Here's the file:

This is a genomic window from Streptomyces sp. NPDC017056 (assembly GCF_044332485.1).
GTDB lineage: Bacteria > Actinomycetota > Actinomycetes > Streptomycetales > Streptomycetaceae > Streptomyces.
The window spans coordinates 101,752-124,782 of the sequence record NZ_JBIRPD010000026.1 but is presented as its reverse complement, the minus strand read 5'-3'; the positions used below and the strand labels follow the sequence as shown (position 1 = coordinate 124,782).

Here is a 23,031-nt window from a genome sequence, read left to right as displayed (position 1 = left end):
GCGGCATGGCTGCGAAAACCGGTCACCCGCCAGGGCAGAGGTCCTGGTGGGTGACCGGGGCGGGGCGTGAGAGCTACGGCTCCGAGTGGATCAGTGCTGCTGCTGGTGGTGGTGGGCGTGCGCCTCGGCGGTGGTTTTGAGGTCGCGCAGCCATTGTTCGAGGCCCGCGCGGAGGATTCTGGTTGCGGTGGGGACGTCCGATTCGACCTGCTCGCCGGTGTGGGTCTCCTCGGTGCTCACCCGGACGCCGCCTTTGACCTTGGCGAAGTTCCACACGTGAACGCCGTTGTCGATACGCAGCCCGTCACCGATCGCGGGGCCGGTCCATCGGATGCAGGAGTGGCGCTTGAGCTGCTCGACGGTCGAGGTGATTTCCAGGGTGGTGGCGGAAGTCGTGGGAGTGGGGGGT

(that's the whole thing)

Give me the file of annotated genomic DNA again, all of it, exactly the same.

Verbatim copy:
This is a genomic window from Streptomyces sp. NPDC017056 (assembly GCF_044332485.1).
GTDB lineage: Bacteria > Actinomycetota > Actinomycetes > Streptomycetales > Streptomycetaceae > Streptomyces.
The window spans coordinates 101,752-124,782 of the sequence record NZ_JBIRPD010000026.1 but is presented as its reverse complement, the minus strand read 5'-3'; the positions used below and the strand labels follow the sequence as shown (position 1 = coordinate 124,782).

Here is a 23,031-nt window from a genome sequence, read left to right as displayed (position 1 = left end):
GCGGCATGGCTGCGAAAACCGGTCACCCGCCAGGGCAGAGGTCCTGGTGGGTGACCGGGGCGGGGCGTGAGAGCTACGGCTCCGAGTGGATCAGTGCTGCTGCTGGTGGTGGTGGGCGTGCGCCTCGGCGGTGGTTTTGAGGTCGCGCAGCCATTGTTCGAGGCCCGCGCGGAGGATTCTGGTTGCGGTGGGGACGTCCGATTCGACCTGCTCGCCGGTGTGGGTCTCCTCGGTGCTCACCCGGACGCCGCCTTTGACCTTGGCGAAGTTCCACACGTGAACGCCGTTGTCGATACGCAGCCCGTCACCGATCGCGGGGCCGGTCCATCGGATGCAGGAGTGGCGCTTGAGCTGCTCGACGGTCGAGGTGATTTCCAGGGTGGTGGCGGAAGTCGTGGGAGTGGGGGGT